Known are seat adjusters with a locking mechanism through which the adjustable part of the seat can be tightly locked onto a stationary part. If the user desires to adjust the seating position, the locking mechanism has to, first, be unlocked before the adjustable part of the seat can be adjusted either through direct bodily influence on the adjustable part or, however, with the aid of an adjusting device such as a hand wheel or lever or the like. When the desired new position is reached, the locking mechanism is allowed to reengage in this position.

Seat adjusters of this type, however, have the disadvantage that only a stepwise adjustment, according to measure of the discrete engagement positions of the locking mechanism, is possible. Besides this, convenience of operation is impaired because the locking mechanism is difficult to release especially while under a load and can easily get stuck or jammed during re-engagement in the new position and/or abruptly falls into the engagement position accompanied by an unpleasant noise. Further, such a locking mechanism is difficult to combine with a drive which increases the operational force exerted by hand onto the adjusting device.

On the other hand, known are seat adjusters which, instead of a locking mechanism, have brake acting between the adjustable part and the stationary part with which the adjustable part can be steplessly blocked at selected positions in both directions. To release the brake, a releasing device which is coupled to the adjusting device is provided such that the brake is released automatically when the adjusting device is operated and the force is transferred from the adjusting device to the adjustable part, while, if the adjusting device is not operated and there is a flow of force in the opposite direction, the brake is automatically blocked.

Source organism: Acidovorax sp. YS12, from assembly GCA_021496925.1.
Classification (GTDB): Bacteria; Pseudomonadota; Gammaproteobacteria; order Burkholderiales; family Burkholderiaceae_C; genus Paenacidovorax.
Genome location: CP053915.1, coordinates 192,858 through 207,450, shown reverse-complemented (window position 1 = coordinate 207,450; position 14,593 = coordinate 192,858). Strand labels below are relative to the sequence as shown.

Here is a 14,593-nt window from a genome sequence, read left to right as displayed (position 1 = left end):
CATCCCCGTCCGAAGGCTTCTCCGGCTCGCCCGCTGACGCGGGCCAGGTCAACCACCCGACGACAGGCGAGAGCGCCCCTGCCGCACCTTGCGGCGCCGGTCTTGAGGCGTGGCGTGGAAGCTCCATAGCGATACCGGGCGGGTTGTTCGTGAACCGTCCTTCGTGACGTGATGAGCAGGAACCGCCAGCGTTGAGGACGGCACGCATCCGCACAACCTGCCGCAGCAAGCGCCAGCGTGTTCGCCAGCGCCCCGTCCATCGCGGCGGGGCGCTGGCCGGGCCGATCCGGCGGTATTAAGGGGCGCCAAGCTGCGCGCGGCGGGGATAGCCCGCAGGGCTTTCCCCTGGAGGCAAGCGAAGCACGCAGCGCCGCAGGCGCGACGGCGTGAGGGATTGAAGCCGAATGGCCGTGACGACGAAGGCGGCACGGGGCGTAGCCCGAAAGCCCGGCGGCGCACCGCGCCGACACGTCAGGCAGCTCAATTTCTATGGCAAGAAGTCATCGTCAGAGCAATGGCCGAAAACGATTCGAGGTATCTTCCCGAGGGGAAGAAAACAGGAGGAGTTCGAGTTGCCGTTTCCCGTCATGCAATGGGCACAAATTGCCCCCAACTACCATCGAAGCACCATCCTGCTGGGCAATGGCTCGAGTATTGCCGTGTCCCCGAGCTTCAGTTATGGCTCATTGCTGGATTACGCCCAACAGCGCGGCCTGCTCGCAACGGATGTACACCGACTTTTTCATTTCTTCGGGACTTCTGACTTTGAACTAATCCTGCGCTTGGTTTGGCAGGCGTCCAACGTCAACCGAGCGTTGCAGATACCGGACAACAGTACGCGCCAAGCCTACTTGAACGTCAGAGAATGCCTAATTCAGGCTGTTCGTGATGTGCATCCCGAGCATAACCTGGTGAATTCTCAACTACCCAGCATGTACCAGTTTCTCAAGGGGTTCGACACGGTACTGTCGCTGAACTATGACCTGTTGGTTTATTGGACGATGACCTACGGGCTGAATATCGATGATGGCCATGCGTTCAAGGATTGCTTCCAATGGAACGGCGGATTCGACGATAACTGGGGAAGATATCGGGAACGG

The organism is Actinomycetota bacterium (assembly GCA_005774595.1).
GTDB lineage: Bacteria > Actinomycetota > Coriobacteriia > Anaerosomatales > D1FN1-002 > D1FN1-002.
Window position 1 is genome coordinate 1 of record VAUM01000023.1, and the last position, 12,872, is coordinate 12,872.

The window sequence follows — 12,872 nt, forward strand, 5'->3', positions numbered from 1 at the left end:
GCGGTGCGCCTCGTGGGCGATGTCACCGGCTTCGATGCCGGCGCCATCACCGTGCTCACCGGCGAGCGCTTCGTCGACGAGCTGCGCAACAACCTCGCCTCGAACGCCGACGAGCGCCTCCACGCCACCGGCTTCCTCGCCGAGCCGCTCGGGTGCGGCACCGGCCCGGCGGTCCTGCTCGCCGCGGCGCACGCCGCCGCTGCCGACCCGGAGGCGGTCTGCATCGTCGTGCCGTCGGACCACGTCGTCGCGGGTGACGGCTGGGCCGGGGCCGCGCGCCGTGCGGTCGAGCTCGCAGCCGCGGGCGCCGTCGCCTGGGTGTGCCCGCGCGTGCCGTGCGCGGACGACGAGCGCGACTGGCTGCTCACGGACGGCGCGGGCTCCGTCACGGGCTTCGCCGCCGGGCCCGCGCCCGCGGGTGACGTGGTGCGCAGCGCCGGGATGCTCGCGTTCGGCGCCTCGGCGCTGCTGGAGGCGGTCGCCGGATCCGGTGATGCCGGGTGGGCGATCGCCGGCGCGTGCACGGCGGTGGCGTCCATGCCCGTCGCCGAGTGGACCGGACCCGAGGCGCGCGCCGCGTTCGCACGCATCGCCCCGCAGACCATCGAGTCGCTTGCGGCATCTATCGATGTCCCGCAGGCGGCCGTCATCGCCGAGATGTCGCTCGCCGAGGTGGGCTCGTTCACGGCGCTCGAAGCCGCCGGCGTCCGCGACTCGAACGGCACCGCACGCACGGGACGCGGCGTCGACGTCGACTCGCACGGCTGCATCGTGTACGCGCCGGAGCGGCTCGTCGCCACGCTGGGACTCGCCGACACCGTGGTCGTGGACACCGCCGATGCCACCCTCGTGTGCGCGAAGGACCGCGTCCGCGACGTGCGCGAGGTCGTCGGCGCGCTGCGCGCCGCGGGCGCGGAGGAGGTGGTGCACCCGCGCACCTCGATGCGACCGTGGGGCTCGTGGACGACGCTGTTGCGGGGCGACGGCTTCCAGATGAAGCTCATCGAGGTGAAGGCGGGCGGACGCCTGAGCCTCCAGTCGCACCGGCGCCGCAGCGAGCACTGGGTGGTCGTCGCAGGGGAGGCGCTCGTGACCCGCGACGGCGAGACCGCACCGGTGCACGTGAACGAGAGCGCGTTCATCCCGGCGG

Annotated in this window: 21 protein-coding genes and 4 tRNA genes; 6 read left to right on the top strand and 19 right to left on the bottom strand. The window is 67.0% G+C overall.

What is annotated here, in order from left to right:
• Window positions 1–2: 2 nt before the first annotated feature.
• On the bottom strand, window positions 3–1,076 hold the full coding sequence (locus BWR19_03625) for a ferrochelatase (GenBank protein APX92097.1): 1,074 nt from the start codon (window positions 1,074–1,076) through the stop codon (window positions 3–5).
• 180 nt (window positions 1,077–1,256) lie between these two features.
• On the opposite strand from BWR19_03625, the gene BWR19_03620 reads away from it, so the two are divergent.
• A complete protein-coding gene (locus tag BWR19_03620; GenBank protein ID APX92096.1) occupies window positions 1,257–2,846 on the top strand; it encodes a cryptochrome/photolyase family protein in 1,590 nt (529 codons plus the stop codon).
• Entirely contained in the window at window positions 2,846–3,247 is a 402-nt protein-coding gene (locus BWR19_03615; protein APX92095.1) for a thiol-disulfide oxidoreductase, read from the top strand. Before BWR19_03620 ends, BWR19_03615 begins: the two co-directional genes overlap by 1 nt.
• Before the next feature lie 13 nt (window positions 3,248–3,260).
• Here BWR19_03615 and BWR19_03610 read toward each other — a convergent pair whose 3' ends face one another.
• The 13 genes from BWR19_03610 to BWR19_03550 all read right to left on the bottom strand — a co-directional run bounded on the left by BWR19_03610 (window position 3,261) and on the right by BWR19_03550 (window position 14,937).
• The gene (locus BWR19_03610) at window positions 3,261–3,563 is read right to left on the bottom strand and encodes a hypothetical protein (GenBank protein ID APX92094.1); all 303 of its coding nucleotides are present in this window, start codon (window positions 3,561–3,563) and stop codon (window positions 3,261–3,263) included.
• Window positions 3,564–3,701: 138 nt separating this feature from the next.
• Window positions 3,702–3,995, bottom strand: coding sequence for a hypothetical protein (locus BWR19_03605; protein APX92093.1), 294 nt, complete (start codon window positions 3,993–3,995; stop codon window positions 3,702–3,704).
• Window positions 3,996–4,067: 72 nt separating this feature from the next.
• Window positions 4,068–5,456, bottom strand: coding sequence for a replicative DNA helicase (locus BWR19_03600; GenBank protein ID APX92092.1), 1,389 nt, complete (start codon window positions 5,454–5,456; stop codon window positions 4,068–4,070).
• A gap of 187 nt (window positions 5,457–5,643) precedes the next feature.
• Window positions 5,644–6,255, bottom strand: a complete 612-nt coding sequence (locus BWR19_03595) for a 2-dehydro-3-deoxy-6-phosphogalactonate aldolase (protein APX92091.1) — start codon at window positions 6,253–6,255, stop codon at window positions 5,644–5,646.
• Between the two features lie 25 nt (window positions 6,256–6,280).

Seat adjusters of this type make possible a stepless adjustment of the seat and are excellent in operational convenience since the release of the brake during operation of the adjusting device as well as the gripping of the brake after reaching the desired position of engagement occur automatically and in a manner hardly noticeable by the user.

In seat adjusters of this latter type, a load acting in the same direction over a longer period of time can lead to a crawling of the brake and thus to a gradual, undesirable adjustment of the seat, especially when, in addition to the continuously acting force, there is a vibration such as is regularly the case in motor vehicles during driving. For example, in seat height adjusters, there is often a strong spring which places an upward pressure on the seat and thus partially balances out the body weight of the user, such that the force required for an adjustment process is reduced. If the seat is occupied, the downwardly acting force of the weight outweigh, such that the seat gradually slopes downward due to the crawling effect of the brake. If the seat has no load, however, the upwardly directed force of the spring outweighs, such that the seat moves gradually upward. In both cases, from time to time, a readjustment of the seating position is needed.